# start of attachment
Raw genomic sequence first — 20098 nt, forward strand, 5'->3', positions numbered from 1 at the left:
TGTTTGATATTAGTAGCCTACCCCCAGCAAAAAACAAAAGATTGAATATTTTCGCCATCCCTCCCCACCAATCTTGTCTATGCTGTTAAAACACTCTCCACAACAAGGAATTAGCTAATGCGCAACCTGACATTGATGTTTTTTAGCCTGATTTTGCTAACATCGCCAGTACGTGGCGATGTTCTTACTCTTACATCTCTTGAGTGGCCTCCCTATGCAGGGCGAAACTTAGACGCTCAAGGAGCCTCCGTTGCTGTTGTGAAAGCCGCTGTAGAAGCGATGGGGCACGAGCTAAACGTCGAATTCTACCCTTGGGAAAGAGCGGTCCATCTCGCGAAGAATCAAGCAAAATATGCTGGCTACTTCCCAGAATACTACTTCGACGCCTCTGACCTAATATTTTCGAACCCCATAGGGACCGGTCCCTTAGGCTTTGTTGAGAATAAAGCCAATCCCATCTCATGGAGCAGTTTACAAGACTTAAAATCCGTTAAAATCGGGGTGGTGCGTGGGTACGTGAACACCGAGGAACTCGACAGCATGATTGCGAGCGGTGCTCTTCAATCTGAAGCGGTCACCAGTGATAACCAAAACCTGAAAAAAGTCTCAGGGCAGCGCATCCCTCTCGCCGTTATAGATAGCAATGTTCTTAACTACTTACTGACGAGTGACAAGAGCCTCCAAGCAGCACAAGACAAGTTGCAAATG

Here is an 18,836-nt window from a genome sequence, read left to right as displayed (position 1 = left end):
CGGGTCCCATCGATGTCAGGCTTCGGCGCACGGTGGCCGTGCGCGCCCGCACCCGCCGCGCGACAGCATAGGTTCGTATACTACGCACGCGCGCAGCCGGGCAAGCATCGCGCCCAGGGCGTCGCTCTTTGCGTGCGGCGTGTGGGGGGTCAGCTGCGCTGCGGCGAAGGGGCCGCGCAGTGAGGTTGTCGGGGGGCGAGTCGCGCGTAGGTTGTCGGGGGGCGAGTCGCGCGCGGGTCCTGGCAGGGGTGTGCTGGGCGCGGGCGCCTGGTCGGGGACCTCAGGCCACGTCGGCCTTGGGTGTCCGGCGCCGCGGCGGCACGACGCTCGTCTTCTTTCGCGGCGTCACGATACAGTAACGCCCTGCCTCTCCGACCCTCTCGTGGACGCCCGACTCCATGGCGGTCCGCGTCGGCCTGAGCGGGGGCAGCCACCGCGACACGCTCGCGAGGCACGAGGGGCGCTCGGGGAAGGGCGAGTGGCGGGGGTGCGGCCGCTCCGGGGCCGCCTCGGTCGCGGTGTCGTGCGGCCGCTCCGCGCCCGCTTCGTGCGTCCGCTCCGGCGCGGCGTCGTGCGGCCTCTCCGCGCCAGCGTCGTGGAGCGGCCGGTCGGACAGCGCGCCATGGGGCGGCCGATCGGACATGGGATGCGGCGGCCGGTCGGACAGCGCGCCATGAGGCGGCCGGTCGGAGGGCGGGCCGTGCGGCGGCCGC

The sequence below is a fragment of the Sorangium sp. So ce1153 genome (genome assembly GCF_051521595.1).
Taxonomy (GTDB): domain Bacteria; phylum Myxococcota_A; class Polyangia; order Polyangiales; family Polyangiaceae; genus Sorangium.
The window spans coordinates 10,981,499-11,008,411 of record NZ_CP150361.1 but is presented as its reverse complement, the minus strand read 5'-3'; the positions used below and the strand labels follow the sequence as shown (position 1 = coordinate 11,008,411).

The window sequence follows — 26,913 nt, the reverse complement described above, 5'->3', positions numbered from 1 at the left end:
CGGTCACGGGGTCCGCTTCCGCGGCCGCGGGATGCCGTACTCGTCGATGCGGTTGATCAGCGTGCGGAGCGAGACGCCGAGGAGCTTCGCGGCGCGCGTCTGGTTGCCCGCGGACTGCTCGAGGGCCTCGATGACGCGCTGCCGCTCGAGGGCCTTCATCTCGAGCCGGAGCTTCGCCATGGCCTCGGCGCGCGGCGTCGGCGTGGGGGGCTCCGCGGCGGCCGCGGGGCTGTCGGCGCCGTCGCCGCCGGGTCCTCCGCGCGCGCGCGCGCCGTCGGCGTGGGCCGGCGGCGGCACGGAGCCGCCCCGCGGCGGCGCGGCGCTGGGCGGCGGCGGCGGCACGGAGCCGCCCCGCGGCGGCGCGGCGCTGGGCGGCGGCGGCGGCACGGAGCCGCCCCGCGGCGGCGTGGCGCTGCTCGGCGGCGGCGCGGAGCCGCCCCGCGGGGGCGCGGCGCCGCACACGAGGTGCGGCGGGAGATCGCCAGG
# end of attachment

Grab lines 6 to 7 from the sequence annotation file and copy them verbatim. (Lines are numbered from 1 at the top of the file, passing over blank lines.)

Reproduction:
Taxonomy (GTDB): domain Bacteria; phylum Myxococcota_A; class Polyangia; order Polyangiales; family Polyangiaceae; genus Sorangium.
The window spans coordinates 10,981,499-11,008,411 of record NZ_CP150361.1 but is presented as its reverse complement, the minus strand read 5'-3'; the positions used below and the strand labels follow the sequence as shown (position 1 = coordinate 11,008,411).